In fact, Dhoni batted at No. 7 - the lowest he's ever batted in the tournament - at the start of IPL 2020. Dhoni attributed the move to lack of time in the middle. "Oh I haven't batted for a very long time, you know and the 14-day quarantine doesn't really help," he told  Star Sports Network , the host broadcaster, about his batting position. "[I'm] slowly trying to get into the tournament. Also at the same time, we want to try a few different things like Sam [Curran] or [Ravindra] Jadeja, sending them up."

This isn't to say there haven't any flashes of brilliance. There was that 29 from 17 against Rajasthan Royals last season and 47 from 36 against Sunrisers Hyderabad, also last season. But such cameos have been few and far between. As you grow older, and if there is a gap in your competitive cricket, the reflexes slow down, as has been the case with Dhoni. He may still tear into attacks as he once did in his prime, but just not nearly as often.


The ageless marauder

And then you have Chris Gayle, who has shown in the IPL, PSL and CPL that he's still just as destructive as ever. At 41, Gayle is targeting a record third T20 world title. "At 41, it's more mental than physical to me. It's the willpower of the mind. The mind still wants to be out there and be out there on the park, still executing from a batting point of view and still having fun. That's what gives me that extra drive to continue playing. If the mind stops operating like that for me, then I'd have to ask myself a big question there, but for now, it's the mindset," Gayle had said after being recalled to the T20I squad to face Sri Lanka in March this year.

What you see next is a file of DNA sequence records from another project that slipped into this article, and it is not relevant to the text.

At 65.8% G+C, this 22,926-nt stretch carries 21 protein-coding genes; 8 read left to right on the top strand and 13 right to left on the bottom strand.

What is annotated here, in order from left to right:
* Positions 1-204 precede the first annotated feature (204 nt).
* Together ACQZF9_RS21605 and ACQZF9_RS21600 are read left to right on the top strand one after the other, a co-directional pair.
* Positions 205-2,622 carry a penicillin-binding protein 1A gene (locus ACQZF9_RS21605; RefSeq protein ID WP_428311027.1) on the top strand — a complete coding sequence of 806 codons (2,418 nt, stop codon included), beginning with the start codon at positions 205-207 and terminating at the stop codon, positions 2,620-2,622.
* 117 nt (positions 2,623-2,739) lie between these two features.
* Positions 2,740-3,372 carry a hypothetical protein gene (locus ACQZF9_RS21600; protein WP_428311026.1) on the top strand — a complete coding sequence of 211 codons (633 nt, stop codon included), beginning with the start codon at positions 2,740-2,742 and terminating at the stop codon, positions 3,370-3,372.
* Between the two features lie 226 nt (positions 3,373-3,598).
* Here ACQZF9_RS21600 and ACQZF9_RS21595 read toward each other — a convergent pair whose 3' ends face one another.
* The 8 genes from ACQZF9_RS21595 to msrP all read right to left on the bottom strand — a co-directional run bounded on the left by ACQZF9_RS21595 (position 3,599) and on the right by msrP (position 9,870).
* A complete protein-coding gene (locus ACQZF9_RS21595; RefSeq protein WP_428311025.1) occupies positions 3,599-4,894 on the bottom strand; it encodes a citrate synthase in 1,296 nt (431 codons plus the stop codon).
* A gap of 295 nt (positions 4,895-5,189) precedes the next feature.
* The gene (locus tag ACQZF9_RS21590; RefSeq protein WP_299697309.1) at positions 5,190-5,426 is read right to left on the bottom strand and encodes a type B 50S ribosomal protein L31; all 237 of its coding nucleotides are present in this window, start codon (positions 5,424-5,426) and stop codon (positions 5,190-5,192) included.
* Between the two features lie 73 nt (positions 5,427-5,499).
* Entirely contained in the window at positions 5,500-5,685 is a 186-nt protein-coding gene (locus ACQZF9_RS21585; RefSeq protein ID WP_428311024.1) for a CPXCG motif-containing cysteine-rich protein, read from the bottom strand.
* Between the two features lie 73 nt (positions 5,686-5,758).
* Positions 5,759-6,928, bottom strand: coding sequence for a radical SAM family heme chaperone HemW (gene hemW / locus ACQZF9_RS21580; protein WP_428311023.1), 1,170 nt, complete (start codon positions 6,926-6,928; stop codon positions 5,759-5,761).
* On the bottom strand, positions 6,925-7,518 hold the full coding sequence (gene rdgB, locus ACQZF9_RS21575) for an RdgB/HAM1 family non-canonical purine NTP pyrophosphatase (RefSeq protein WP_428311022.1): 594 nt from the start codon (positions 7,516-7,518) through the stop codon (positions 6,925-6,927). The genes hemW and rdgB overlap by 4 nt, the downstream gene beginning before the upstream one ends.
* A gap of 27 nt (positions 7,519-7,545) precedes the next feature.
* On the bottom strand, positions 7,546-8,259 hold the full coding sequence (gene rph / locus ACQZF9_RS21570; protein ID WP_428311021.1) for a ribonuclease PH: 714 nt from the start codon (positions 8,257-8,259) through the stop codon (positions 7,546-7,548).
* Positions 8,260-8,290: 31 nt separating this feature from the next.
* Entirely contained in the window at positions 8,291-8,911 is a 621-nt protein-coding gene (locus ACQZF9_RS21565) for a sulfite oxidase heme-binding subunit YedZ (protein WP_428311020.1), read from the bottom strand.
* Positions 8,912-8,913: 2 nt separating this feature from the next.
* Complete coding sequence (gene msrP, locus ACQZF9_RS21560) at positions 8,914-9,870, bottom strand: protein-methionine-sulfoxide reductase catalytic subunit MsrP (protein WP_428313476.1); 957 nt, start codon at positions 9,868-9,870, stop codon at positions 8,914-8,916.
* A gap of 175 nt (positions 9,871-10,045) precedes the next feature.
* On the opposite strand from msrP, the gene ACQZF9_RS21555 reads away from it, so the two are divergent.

Gayle's T20 career numbers are spellbinding: 14,179 runs at 37.11 and a strike rate of 145.82. He is 3,112 runs ahead of his nearest challenger, his West Indies teammate Kieron Pollard. In the 2019 and 2020 IPL combined, he had 778 runs at 40.94, striking at 147. With the T20 World Cup in the UAE just a month away, there will be considerable interest in how the Jamaican fares in the second leg of the IPL.

The tweakers

Similarly, among bowlers, 42-year-old Tahir and 40-year-old Harbhajan have defied age. While Harbhajan's last appearance in India colours was in a T20 vs UAE in Dhaka in 2016, Tahir retired from ODIs after the 2019 World Cup but remained available for T20Is. But he is not part of South Africa's T20 World Cup squad. Last month, Birmingham Phoenix's Tahir claimed the first hat-trick of The Hundred. The leg-spinner finished with five for 25 after dismissing Ahmad Qais, Matt Milnes and David Payne of Welsh Fire. Tahir, however, hasn't found much game time with the Chennai Super Kings of late, having played only three matches (1 wicket) in IPL 2020 and one (2wickets) in IPL 2021 so far. Harbhajan, meanwhile, has played three matches for Kolkata Knight Riders this season so far. He had pulled out of IPL 2020 due to personal reasons.

There is no real debate over the above men being among the best in IPL and T20 history at various stages of their careers. Even as many of their international teammates now call the game from the commentary box, offer opinions on the cricket debate shows, and even step into the dugout again, as coaches, these stars will once again lace up boots to go out there and perform.

More stories from this issue

Sign in to unlock all user benefits
  • Get notified on top games and events
  • Save stories to read later
  • Access to comment on every story
  • Sign up / manage to our newsletters with a single click
  • Get notified by email for early bird access to discounts & offers to our products
Sign in


Comments have to be in English, and in full sentences. They cannot be abusive or personal. Please abide to our community guidelines for posting your comment